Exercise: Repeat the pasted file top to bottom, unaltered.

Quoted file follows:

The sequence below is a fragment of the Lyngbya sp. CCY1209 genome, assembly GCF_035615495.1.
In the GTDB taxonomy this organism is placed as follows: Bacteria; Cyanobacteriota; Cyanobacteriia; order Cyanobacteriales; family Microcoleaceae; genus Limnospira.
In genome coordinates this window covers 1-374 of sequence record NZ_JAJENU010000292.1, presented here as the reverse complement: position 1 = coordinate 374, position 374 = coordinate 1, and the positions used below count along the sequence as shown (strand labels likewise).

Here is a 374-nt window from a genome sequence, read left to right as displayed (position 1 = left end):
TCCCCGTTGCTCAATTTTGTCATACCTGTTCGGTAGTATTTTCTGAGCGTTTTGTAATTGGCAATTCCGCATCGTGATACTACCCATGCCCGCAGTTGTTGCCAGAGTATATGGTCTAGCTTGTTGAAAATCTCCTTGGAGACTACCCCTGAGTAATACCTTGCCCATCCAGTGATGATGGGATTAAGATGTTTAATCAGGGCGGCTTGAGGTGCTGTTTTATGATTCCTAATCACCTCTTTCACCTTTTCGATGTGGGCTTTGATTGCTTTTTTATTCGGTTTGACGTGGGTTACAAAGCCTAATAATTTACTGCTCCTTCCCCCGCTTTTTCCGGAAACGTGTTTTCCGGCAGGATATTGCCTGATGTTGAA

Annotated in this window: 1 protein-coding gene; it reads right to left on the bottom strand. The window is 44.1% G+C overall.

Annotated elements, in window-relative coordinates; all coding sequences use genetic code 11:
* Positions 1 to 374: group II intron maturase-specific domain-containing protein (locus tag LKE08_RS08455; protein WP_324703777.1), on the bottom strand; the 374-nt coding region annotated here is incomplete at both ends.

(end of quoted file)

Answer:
The sequence below is a fragment of the Lyngbya sp. CCY1209 genome, assembly GCF_035615495.1.
In the GTDB taxonomy this organism is placed as follows: Bacteria; Cyanobacteriota; Cyanobacteriia; order Cyanobacteriales; family Microcoleaceae; genus Limnospira.
In genome coordinates this window covers 1-374 of sequence record NZ_JAJENU010000292.1, presented here as the reverse complement: position 1 = coordinate 374, position 374 = coordinate 1, and the positions used below count along the sequence as shown (strand labels likewise).

Here is a 374-nt window from a genome sequence, read left to right as displayed (position 1 = left end):
TCCCCGTTGCTCAATTTTGTCATACCTGTTCGGTAGTATTTTCTGAGCGTTTTGTAATTGGCAATTCCGCATCGTGATACTACCCATGCCCGCAGTTGTTGCCAGAGTATATGGTCTAGCTTGTTGAAAATCTCCTTGGAGACTACCCCTGAGTAATACCTTGCCCATCCAGTGATGATGGGATTAAGATGTTTAATCAGGGCGGCTTGAGGTGCTGTTTTATGATTCCTAATCACCTCTTTCACCTTTTCGATGTGGGCTTTGATTGCTTTTTTATTCGGTTTGACGTGGGTTACAAAGCCTAATAATTTACTGCTCCTTCCCCCGCTTTTTCCGGAAACGTGTTTTCCGGCAGGATATTGCCTGATGTTGAA

Annotated in this window: 1 protein-coding gene; it reads right to left on the bottom strand. The window is 44.1% G+C overall.

Annotated elements, in window-relative coordinates; all coding sequences use genetic code 11:
* Positions 1 to 374: group II intron maturase-specific domain-containing protein (locus tag LKE08_RS08455; protein WP_324703777.1), on the bottom strand; the 374-nt coding region annotated here is incomplete at both ends.